Traumatic Intracranial Bleeds

The significance of these types of brain injuries is that they are the most common causes of death in athletes (Bailes & Hudson, 2001).

An important part of assessing an athlete with a head injury is to exclude the possibility of more severe structural damage to the brain than is the case in a concussion. In particular, we are concerned with possible bleeds within the cranium (skull). For this reason a concussed player may be referred for a brain scan (CT or MRI) or be kept in hospital for observation by a neurosurgeon.

Examples of types of traumatic intracranial lesions are:

Epidural or Extradural Haematoma (EDH)

Boxing-2

A traumatic blow to the head may cause the dura to separate from the skull.

EDH is the accumulation of blood between the inner table of the skull and the dura (lining of the brain).

A traumatic blow to the head may cause the dura to separate from the skull.
This may occur on the side of the blow (coup injury) or on the opposite side (contra-coup injury). The trauma often causes deformity of the skull with or without a fracture. The bleed is usually arterial and associated with tearing of the meningeal vessels, but may be venous in origin if the dural sinus is torn. The haematoma (blood accumulation) is usually biconvex. The mass of accumulating blood may compress the brain, but patients with EDH are often asymptomatic until the haemorrhage reaches a critically large size.

Subdural Haematoma (SDH)

A post-traumatic collection of blood in the subdural space usually resulting from a venous bleed. SDH occurs more commonly on the contra-coup side and are not usually associated with skull fractures but result from shearing of the bridging veins. SDH may be one of 2 types:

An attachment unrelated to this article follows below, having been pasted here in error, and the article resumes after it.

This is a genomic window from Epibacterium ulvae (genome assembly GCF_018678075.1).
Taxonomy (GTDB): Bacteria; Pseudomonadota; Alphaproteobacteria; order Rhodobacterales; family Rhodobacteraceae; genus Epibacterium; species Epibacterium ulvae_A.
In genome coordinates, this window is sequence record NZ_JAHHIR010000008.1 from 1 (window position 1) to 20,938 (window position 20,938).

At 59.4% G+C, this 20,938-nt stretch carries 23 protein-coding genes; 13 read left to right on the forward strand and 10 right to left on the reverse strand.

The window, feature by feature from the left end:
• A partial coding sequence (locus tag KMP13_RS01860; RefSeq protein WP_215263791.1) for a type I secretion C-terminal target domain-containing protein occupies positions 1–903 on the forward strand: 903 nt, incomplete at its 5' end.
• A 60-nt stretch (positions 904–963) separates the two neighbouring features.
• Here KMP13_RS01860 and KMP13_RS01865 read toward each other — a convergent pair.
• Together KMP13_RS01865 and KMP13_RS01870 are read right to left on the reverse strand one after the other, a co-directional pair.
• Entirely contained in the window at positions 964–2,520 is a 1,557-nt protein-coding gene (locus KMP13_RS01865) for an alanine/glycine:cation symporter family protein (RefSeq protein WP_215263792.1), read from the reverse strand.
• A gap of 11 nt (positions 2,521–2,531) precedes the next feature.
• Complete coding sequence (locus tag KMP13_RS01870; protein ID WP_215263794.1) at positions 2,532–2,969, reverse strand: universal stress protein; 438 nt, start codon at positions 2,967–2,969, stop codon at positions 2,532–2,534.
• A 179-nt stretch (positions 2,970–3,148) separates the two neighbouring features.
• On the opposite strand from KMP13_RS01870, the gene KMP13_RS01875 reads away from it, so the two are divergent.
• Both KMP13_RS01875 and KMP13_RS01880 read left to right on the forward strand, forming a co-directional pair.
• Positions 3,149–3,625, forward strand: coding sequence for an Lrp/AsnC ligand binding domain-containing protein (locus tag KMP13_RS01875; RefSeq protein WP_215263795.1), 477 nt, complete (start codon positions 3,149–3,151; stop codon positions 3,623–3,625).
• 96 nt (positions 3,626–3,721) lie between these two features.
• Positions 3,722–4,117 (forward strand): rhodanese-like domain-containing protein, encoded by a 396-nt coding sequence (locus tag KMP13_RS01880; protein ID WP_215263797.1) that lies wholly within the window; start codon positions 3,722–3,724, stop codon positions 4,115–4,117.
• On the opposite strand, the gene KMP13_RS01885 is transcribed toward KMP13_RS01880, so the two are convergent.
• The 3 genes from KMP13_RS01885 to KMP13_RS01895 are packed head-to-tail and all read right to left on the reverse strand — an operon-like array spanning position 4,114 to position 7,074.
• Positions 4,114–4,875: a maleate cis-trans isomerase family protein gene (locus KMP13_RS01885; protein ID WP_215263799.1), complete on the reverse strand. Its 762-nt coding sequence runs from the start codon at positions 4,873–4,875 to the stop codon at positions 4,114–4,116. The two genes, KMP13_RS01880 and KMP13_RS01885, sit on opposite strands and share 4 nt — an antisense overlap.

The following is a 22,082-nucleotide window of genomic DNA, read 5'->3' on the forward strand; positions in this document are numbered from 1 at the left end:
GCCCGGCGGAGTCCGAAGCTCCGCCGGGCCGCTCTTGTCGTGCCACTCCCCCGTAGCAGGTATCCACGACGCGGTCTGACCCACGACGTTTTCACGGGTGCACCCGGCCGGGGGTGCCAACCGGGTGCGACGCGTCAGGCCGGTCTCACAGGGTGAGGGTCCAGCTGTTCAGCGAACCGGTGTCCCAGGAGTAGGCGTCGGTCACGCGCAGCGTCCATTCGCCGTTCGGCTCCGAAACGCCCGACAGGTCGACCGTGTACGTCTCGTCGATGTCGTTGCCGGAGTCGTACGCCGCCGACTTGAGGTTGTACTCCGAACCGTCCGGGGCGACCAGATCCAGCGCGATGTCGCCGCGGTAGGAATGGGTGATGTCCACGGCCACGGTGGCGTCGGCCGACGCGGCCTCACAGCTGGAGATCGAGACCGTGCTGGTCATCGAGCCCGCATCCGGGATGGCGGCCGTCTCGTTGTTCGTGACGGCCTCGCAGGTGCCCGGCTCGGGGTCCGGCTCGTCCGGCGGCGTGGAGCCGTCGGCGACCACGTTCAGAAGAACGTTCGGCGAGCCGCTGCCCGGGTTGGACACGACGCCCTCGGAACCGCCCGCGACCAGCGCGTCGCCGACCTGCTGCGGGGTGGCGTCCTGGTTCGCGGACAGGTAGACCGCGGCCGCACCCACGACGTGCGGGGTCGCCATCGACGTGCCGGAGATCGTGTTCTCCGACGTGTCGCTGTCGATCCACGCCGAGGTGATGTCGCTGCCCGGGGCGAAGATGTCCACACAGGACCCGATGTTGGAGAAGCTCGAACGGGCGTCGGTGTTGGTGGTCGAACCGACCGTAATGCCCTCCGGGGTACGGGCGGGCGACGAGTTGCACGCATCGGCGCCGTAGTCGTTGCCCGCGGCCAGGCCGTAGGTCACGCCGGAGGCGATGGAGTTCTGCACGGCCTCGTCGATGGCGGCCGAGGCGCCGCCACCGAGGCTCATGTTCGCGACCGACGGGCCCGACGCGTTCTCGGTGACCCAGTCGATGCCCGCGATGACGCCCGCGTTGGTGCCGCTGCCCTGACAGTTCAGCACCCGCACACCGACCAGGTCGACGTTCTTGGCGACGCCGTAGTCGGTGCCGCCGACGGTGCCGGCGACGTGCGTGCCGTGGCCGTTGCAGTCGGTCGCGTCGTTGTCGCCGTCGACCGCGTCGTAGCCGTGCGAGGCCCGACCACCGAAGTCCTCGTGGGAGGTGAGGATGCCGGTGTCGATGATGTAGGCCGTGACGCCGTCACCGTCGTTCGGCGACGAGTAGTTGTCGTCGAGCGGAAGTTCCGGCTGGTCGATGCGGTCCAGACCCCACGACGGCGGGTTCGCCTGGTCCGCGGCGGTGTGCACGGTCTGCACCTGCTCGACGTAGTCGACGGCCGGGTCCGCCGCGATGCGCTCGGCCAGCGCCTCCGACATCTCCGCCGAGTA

Acute SDH presents within 24-48 hours post injury and is often associated with significant brain tissue damage and bruising.

Chronic SDH which presents at a later stage, even days or weeks after a head injury.

Intracerebral Haemorrhage (IH)

IH is bleeding into the cerebral parenchyma (brain tissue). The most common causes of this type of bleed are NOT traumatic (e.g. high blood pressure and aneurysms). However, IH may occur following blunt trauma to the head resulting in cerebral contusion (bruising), often associated with other types of bleeds.

In order to distinguish concussion (“mild traumatic brain injury”) from the possibility of intracranial bleeds, Concussion South Africa uses the following guidelines:

LOW RISK

MODERATE RISK

HIGH RISK

Findings Findings Findings
  • Asymptomatic
  • Stable headache
  • Scalp haematoma, laceration
  • No moderate or high risk criteria
  • Deterioration of consciousness
  • Worsening headache
  • Alcohol, drugs
  • Seizure, vomiting
  • Deterioration of consciousness
  • Unreliable hx
  • Age < 12years
  • Skull # or Multiple Injuries

 

  • Depressed / decreasing level of consciousness
  • Focal neuro signs
  • Penetrating skull injury or depressed #

 

Recommendations Recommendations Recommendations
  • No X-ray / CT
  • Discharge with written head injury instructions

 

  • CT
  • Discharge or Admit For neurosurgeon according to specified
    criteria

 

  • Urgent CT
  • Admit & Notify Neurosurgeon

 

Specified Criteria For Observation At Home

  • Initial GCS 14 or 15
  • Neurologically intact (amnesia acceptable)
  • No moderate or high risk criteria
  • Normal CT
  • Responsible, sober adult at home
  • Ability to return to hospital if necessary
Top